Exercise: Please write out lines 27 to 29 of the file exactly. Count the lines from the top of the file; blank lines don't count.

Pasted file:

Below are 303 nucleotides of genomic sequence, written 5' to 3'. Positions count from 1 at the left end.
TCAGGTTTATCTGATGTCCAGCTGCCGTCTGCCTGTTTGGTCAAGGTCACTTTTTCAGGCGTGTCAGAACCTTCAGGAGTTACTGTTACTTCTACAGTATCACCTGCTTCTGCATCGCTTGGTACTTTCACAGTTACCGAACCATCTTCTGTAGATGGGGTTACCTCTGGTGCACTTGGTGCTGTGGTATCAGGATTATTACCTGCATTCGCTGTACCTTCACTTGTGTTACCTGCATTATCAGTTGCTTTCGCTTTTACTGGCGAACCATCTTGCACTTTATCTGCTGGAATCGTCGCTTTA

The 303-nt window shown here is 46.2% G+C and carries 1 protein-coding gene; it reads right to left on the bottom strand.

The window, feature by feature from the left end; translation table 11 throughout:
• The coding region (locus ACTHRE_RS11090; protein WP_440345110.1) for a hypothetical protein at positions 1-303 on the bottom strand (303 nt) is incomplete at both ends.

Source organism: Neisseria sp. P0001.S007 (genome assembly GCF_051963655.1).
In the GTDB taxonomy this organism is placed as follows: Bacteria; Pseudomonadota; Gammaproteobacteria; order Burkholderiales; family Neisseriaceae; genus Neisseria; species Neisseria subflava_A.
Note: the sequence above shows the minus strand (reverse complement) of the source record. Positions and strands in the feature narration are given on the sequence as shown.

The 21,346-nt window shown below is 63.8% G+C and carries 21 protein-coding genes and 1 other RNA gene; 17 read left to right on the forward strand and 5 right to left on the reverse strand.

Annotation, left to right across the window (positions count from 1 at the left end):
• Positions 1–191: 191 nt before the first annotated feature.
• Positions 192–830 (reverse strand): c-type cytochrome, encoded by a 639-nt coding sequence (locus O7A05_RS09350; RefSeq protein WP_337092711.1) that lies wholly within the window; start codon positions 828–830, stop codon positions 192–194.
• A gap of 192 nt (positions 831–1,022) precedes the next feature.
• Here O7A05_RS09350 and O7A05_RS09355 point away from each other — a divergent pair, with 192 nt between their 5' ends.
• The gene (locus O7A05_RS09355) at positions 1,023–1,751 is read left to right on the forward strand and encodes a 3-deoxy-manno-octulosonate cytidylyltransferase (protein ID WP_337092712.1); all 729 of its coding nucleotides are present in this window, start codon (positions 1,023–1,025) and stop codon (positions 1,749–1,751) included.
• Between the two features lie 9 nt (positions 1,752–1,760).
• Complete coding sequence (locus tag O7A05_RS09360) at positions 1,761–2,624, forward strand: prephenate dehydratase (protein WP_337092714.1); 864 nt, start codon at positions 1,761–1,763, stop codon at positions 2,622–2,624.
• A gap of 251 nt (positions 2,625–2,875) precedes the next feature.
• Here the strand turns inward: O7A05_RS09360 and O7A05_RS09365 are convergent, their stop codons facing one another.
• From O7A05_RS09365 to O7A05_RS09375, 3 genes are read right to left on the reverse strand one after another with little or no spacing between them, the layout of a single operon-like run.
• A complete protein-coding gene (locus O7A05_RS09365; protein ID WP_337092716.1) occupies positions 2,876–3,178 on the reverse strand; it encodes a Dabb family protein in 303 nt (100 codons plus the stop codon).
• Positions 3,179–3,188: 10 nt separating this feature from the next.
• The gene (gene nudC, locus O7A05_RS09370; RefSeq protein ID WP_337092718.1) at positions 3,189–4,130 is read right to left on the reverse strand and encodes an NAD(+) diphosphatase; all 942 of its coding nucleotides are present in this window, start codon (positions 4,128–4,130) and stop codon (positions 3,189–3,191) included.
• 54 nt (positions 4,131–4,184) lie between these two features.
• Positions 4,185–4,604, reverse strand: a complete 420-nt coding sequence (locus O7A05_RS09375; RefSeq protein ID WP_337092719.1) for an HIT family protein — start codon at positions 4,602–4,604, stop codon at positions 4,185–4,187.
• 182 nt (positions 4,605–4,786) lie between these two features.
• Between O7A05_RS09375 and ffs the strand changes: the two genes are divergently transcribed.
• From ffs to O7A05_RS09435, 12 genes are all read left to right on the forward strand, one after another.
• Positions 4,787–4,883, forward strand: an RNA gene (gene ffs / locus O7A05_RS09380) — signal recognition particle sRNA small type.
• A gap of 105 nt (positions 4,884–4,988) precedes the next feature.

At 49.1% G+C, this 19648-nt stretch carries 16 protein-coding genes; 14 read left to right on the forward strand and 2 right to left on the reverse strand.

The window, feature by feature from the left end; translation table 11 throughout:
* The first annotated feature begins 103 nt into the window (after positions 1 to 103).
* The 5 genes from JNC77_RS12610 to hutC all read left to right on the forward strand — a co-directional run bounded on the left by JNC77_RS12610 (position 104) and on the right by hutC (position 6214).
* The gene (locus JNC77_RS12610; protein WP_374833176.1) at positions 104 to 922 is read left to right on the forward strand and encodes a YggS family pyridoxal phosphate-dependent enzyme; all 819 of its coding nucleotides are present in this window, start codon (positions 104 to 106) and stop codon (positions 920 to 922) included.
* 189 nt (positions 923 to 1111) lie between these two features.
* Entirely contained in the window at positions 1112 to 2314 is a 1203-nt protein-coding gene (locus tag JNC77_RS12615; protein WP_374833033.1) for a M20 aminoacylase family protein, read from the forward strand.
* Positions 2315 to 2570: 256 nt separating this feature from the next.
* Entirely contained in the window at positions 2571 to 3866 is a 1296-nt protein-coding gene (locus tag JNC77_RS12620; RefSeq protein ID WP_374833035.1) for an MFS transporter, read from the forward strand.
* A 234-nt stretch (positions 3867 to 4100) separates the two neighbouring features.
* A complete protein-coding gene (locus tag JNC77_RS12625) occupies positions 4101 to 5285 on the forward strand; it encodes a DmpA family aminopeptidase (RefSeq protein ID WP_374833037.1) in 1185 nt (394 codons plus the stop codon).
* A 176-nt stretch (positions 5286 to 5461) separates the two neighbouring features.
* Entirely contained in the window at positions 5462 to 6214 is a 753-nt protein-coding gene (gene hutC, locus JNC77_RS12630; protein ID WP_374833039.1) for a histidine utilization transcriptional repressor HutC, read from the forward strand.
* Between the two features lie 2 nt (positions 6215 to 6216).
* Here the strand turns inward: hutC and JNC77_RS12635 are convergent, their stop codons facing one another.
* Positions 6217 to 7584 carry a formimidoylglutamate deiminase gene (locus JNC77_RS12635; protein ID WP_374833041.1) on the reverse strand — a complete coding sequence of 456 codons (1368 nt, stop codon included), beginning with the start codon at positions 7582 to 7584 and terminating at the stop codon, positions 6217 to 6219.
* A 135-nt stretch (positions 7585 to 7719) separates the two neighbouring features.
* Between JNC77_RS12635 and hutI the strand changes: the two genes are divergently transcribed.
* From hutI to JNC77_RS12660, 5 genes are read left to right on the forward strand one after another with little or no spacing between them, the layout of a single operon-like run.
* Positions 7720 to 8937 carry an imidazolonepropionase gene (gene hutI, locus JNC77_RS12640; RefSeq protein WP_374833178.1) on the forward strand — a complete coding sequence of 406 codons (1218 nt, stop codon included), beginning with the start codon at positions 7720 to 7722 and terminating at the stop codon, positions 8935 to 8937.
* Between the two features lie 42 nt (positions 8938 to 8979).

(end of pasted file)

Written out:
• Between O7A05_RS09375 and ffs the strand changes: the two genes are divergently transcribed.
• From ffs to O7A05_RS09435, 12 genes are all read left to right on the forward strand, one after another.
• Positions 4,787–4,883, forward strand: an RNA gene (gene ffs / locus O7A05_RS09380) — signal recognition particle sRNA small type.